President Barack Obama is adept at walking a tightrope. That’s what he did last week when he talked about the budget, chastising both Democrats and Republicans. He spoke to the need for government to stand in the gap for the needy, even as he understood the ramifications of the Ryan budget.
Congressman Paul Ryan (R-Wis.), chair of the House Budget Committee, is bound and determined to reduce the size of government. He will do it on the backs of the poor and the needy, and he will, if he has his way, eviscerate the role that government plays in providing a safety net for those at the bottom.
President Obama has to negotiate all of this. He is in charge, but then he isn’t. His bosses, the folks that he has to run stuff by, are not in his corner. He can’t appoint a cabinet member without getting approval from people who have openly said they are not in his corner. He has veto power, but there are but so many vetoes he can manage. He is in charge; he is not in charge.
Let’s add, or let’s not add, the matter of race. These Tea Party people seem committed to ideas and ideals, but there is a race component to the ways that they approach this president. When people say they want to take our country back, I wonder what they want to take it back to, especially when there is this celebration of the Civil War that I, frankly, cannot understand. Why are we celebrating renegade states that chose to leave our union, because they felt that strongly about slavery? Is there no sensitivity to those who are descendants of slaves?
Back to the budget. Back to the funding cuts. Back to the exaggerations about the many ways we are on a “spending spree.” If we tell the truth and shame the devil, former President Bill Clinton racked up a surplus that President Bush spent profligately. And now, in the middle of an economic crisis, when spending is necessary to stimulate the economy, the same Republicans who encouraged the Bush spending are now crying foul.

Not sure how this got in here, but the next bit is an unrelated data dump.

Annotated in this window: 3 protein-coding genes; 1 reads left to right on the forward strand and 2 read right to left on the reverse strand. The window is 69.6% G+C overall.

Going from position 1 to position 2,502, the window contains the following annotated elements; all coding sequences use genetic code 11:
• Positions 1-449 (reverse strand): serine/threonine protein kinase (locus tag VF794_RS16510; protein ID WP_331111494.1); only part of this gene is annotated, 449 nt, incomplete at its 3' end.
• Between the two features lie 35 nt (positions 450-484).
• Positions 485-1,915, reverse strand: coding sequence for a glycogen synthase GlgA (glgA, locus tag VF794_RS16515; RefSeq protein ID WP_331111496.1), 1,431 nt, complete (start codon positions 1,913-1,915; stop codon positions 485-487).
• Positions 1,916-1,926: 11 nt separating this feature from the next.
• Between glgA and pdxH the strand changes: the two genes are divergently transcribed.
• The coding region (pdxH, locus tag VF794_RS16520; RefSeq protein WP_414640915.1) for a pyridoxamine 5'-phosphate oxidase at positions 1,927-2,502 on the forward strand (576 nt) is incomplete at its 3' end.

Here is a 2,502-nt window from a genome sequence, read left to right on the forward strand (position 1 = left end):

Those Republicans who are toeing the line on spending correctly note that we are borrowing about 43 cents for every dollar we spend. Yet they don’t note that this amount ebbs and flows with the business cycle.
Further, programs like the Senior Community Service Employment Program, which hires poor seniors to work and earn, will be cut by nearly half, putting at least 50,000 poor old people out of work. Is this compassionate? Does it reflect our national values? Should it actually occur?
Indeed, if we are really concerned about our budget shouldn’t we be creating jobs, not eliminating them? There are 14 million officially unemployed Americans, half of whom have not worked for more than half a year. They are struggling, scrapings trying their best to survive. And they aren’t paying taxes or anything else.
Why not put them to work, make an investment in their survival and then, indirectly, in the survival of our nation? Because if we don’t put people to work now, there will be nowhere to work later. We are being battered by the rest of the world, and we refuse to make the same investment in the future that they have made. We are like greedy farmers eating our seed corn today instead of investing in tomorrow. And our young people will resent our decisions, as we move into the future.
We spend more on the elderly than we do on youth. I am at the age when I look forward to the possibility of social security, but I do not look forward to the possibility that the young person who tends to me in a nursing home will drop me out of the pique she feels that I was part of a generation that did not invest in her future.
Respecting our president, as I do, I understand that he offers, in Cornel West’s words, “Hope on a Tightrope.”
Still, what about our nation’s workers? What about our students? What about the young people who have been kicked to the curb by a series of budget choices? What about the elderly poor? Why has defense (which could be called an offense) been taken off the table when we speak of budget cuts?
Julianne Malveaux is president of Bennett College for Women and author of “Surviving and Thriving: 365 Facts in Black Economic History.”
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